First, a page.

Back home, he drives a Chevy station wagon, which he sometimes uses to haul valuable paintings from his office to the museum -- to the dismay of the staff, who might prefer more professional handling. "He'll often turn up at the back door, and knock on my window asking to be let in," says museum director Ronald Melvin, a former investment banker who helped Lawter Chemicals go public.

"He gets a terrific kick out of buying art, and also has great knowledge and taste," says Melvin. "He loves the place, and comes here every chance he gets." Terra's museum has been variously described by visitors as "a little gem" and "a rather ordinary collection of 19th-century art -- the kind you might expect from a conservative Republican." Critics have been generally approving.

Terra's collection recently culled with the help of former Whitney Museum curator and American art scholar John I. Bauer, now numbers around 70 paintings -- all american, dating from 1940 to 1940. The centerpiece is "The Jolly Flatboatmen" by John Caleb Bingham, which set the record price for an American painting when it was sold in 1978 for close to $1 million.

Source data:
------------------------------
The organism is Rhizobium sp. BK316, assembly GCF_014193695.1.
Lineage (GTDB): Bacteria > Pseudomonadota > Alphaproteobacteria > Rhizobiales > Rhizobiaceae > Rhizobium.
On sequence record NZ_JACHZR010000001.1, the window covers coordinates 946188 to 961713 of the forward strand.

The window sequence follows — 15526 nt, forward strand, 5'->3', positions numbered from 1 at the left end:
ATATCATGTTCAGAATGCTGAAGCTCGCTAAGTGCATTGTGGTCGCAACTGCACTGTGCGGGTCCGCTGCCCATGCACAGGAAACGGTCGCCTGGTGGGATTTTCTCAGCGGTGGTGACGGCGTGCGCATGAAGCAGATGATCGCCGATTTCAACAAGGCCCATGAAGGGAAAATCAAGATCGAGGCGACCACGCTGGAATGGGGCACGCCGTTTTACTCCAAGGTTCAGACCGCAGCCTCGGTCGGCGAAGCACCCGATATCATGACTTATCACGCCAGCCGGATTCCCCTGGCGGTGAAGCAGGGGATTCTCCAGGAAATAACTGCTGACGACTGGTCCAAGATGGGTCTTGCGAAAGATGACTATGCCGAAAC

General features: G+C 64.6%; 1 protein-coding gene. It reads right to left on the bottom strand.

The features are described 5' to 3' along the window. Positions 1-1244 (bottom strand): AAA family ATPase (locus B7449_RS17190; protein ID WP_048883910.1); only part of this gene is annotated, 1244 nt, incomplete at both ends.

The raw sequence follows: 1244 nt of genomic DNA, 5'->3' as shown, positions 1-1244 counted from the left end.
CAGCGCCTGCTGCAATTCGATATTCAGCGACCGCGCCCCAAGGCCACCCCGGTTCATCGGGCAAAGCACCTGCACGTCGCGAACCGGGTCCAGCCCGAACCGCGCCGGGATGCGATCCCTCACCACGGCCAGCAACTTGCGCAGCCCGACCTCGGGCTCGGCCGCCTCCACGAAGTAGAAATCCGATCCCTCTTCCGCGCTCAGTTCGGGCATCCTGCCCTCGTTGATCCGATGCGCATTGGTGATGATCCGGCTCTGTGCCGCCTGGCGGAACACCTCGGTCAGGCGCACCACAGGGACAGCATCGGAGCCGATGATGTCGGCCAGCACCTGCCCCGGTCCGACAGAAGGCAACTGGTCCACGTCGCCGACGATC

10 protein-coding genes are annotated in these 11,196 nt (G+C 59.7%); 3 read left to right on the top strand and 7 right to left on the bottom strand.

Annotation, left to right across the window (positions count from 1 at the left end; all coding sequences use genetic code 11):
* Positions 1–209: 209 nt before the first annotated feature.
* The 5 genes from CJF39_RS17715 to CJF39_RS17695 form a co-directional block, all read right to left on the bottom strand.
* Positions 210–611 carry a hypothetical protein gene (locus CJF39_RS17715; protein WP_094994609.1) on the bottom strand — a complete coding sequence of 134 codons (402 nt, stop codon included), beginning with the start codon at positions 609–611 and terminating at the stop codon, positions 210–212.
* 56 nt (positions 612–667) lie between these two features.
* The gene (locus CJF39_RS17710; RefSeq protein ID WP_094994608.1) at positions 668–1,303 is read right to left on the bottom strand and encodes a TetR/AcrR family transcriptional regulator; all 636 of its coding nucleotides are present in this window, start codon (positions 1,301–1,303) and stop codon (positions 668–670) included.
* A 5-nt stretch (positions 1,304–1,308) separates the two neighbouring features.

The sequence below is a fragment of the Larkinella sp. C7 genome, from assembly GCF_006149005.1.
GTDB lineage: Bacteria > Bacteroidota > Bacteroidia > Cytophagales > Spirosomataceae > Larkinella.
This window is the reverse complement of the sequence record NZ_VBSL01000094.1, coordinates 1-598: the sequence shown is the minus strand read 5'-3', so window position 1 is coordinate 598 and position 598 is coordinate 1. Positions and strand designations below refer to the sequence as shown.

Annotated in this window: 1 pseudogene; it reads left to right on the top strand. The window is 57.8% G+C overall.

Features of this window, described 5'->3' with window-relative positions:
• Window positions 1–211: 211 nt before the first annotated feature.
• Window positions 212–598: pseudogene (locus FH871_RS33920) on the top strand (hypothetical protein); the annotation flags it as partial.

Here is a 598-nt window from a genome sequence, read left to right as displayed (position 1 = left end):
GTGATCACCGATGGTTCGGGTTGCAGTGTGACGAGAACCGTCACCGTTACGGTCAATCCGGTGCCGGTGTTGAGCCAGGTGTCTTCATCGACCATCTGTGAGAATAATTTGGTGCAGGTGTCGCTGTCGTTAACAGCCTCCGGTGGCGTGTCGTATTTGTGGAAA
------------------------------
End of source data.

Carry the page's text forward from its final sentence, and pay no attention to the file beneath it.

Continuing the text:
But Terra's favorite painting is by a lesser known artist, Charles Courtney Curran. It is a sunny, romantic scene from 1888 showing two women picking lotus lilies from a rowboat, and he can tell you everything about it, including why he loves it so. It is the blood of a collector -- not an acquisitor -- that runs through his veins.

"The cut-off date for the museum, is 1940," says Terra, without apology, though he has been chided by some arts groups for what they consider an overly conservative preference for representational art. The issue was engaged during his confirmation hearings."People say I don't like abstract art, but I do, says Terra. "It's just that I have to work at it. I do try, and I respect it."

Has he bought any contemporary art? "Sure," he says, scanning his memorary for evidence. "I've bought living painters, like Martha Walters, who lived to be 101 and died in 1978. She was fabulous! Knew everyone -- Prendergast, Winslow Homer, Sloan, Hassam, Hopper, Dove. We have a Dove. That's abstract."

Minister of Culture? "We've never had one and I hope we never will," says Terra. Culture czar? "I have no such ambitions.

"Look," he says. "I'm 70 years old. I have an exciting life back home. I'm involved with my company, and 'd like to be there to see the museum mushroom.

"But I must admit, I see the prospects for this job, and they're very exciting.

"This is an advisory job, not an operating job. But it's a post that I think belongs. And it has great potential. After all, the greatest power in the world is the power of persuasion."